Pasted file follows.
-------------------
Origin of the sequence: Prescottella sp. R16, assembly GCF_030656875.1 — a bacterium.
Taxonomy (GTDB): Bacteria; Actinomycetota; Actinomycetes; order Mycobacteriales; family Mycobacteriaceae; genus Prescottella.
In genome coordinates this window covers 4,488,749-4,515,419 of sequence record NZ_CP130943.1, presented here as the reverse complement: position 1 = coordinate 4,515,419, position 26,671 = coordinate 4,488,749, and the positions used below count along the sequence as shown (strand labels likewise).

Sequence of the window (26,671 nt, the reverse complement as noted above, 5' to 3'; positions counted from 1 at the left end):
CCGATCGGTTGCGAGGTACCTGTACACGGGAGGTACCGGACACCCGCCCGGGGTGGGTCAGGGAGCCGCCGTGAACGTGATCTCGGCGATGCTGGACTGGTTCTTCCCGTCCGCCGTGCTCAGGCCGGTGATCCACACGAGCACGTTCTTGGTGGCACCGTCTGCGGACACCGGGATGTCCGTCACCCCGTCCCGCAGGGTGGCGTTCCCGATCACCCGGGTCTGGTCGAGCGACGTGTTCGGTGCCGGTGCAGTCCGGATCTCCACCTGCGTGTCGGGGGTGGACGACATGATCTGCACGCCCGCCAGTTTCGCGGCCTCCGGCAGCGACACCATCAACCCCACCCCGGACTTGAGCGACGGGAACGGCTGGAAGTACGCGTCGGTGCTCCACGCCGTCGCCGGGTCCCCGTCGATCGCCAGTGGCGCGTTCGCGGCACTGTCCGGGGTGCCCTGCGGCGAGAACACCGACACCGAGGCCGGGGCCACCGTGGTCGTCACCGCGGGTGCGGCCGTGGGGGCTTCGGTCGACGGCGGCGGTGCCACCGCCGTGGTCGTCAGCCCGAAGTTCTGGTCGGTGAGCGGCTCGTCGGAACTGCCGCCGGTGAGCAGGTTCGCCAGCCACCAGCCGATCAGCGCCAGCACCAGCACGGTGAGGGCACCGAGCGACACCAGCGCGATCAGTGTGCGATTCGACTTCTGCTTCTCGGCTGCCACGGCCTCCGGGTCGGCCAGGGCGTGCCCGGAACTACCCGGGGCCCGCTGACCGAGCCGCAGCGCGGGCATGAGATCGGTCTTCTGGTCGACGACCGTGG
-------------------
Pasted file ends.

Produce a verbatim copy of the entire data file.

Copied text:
Origin of the sequence: Prescottella sp. R16, assembly GCF_030656875.1 — a bacterium.
Taxonomy (GTDB): Bacteria; Actinomycetota; Actinomycetes; order Mycobacteriales; family Mycobacteriaceae; genus Prescottella.
In genome coordinates this window covers 4,488,749-4,515,419 of sequence record NZ_CP130943.1, presented here as the reverse complement: position 1 = coordinate 4,515,419, position 26,671 = coordinate 4,488,749, and the positions used below count along the sequence as shown (strand labels likewise).

Sequence of the window (26,671 nt, the reverse complement as noted above, 5' to 3'; positions counted from 1 at the left end):
CCGATCGGTTGCGAGGTACCTGTACACGGGAGGTACCGGACACCCGCCCGGGGTGGGTCAGGGAGCCGCCGTGAACGTGATCTCGGCGATGCTGGACTGGTTCTTCCCGTCCGCCGTGCTCAGGCCGGTGATCCACACGAGCACGTTCTTGGTGGCACCGTCTGCGGACACCGGGATGTCCGTCACCCCGTCCCGCAGGGTGGCGTTCCCGATCACCCGGGTCTGGTCGAGCGACGTGTTCGGTGCCGGTGCAGTCCGGATCTCCACCTGCGTGTCGGGGGTGGACGACATGATCTGCACGCCCGCCAGTTTCGCGGCCTCCGGCAGCGACACCATCAACCCCACCCCGGACTTGAGCGACGGGAACGGCTGGAAGTACGCGTCGGTGCTCCACGCCGTCGCCGGGTCCCCGTCGATCGCCAGTGGCGCGTTCGCGGCACTGTCCGGGGTGCCCTGCGGCGAGAACACCGACACCGAGGCCGGGGCCACCGTGGTCGTCACCGCGGGTGCGGCCGTGGGGGCTTCGGTCGACGGCGGCGGTGCCACCGCCGTGGTCGTCAGCCCGAAGTTCTGGTCGGTGAGCGGCTCGTCGGAACTGCCGCCGGTGAGCAGGTTCGCCAGCCACCAGCCGATCAGCGCCAGCACCAGCACGGTGAGGGCACCGAGCGACACCAGCGCGATCAGTGTGCGATTCGACTTCTGCTTCTCGGCTGCCACGGCCTCCGGGTCGGCCAGGGCGTGCCCGGAACTACCCGGGGCCCGCTGACCGAGCCGCAGCGCGGGCATGAGATCGGTCTTCTGGTCGACGACCGTGG